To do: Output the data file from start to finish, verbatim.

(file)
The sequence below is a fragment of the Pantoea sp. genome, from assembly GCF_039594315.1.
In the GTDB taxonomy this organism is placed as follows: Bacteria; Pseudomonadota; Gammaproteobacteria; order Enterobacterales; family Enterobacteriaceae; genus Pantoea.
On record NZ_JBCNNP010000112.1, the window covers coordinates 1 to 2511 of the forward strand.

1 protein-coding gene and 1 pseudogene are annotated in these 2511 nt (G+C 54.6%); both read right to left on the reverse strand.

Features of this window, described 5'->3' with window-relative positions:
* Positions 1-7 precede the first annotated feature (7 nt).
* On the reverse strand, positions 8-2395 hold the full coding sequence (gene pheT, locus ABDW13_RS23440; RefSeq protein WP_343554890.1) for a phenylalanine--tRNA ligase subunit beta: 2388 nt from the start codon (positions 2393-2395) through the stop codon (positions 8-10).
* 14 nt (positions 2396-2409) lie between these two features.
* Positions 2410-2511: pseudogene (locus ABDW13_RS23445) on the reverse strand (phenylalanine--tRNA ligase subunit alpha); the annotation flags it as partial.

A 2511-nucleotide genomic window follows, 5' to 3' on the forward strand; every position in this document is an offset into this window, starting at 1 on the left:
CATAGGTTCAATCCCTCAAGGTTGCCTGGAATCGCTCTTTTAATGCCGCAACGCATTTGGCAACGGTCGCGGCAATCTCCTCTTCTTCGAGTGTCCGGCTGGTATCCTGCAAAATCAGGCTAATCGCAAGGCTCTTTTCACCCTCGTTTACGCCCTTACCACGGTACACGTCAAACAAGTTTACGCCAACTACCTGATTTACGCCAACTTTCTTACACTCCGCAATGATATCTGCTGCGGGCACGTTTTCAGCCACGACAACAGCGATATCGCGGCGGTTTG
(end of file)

The sequence below is a fragment of the Pantoea sp. genome, from assembly GCF_039594315.1.
In the GTDB taxonomy this organism is placed as follows: Bacteria; Pseudomonadota; Gammaproteobacteria; order Enterobacterales; family Enterobacteriaceae; genus Pantoea.
On record NZ_JBCNNP010000112.1, the window covers coordinates 1 to 2511 of the forward strand.

1 protein-coding gene and 1 pseudogene are annotated in these 2511 nt (G+C 54.6%); both read right to left on the reverse strand.

Features of this window, described 5'->3' with window-relative positions:
* Positions 1-7 precede the first annotated feature (7 nt).
* On the reverse strand, positions 8-2395 hold the full coding sequence (gene pheT, locus ABDW13_RS23440; RefSeq protein WP_343554890.1) for a phenylalanine--tRNA ligase subunit beta: 2388 nt from the start codon (positions 2393-2395) through the stop codon (positions 8-10).
* 14 nt (positions 2396-2409) lie between these two features.
* Positions 2410-2511: pseudogene (locus ABDW13_RS23445) on the reverse strand (phenylalanine--tRNA ligase subunit alpha); the annotation flags it as partial.

A 2511-nucleotide genomic window follows, 5' to 3' on the forward strand; every position in this document is an offset into this window, starting at 1 on the left:
CATAGGTTCAATCCCTCAAGGTTGCCTGGAATCGCTCTTTTAATGCCGCAACGCATTTGGCAACGGTCGCGGCAATCTCCTCTTCTTCGAGTGTCCGGCTGGTATCCTGCAAAATCAGGCTAATCGCAAGGCTCTTTTCACCCTCGTTTACGCCCTTACCACGGTACACGTCAAACAAGTTTACGCCAACTACCTGATTTACGCCAACTTTCTTACACTCCGCAATGATATCTGCTGCGGGCACGTTTTCAGCCACGACAACAGCGATATCGCGGCGGTTTG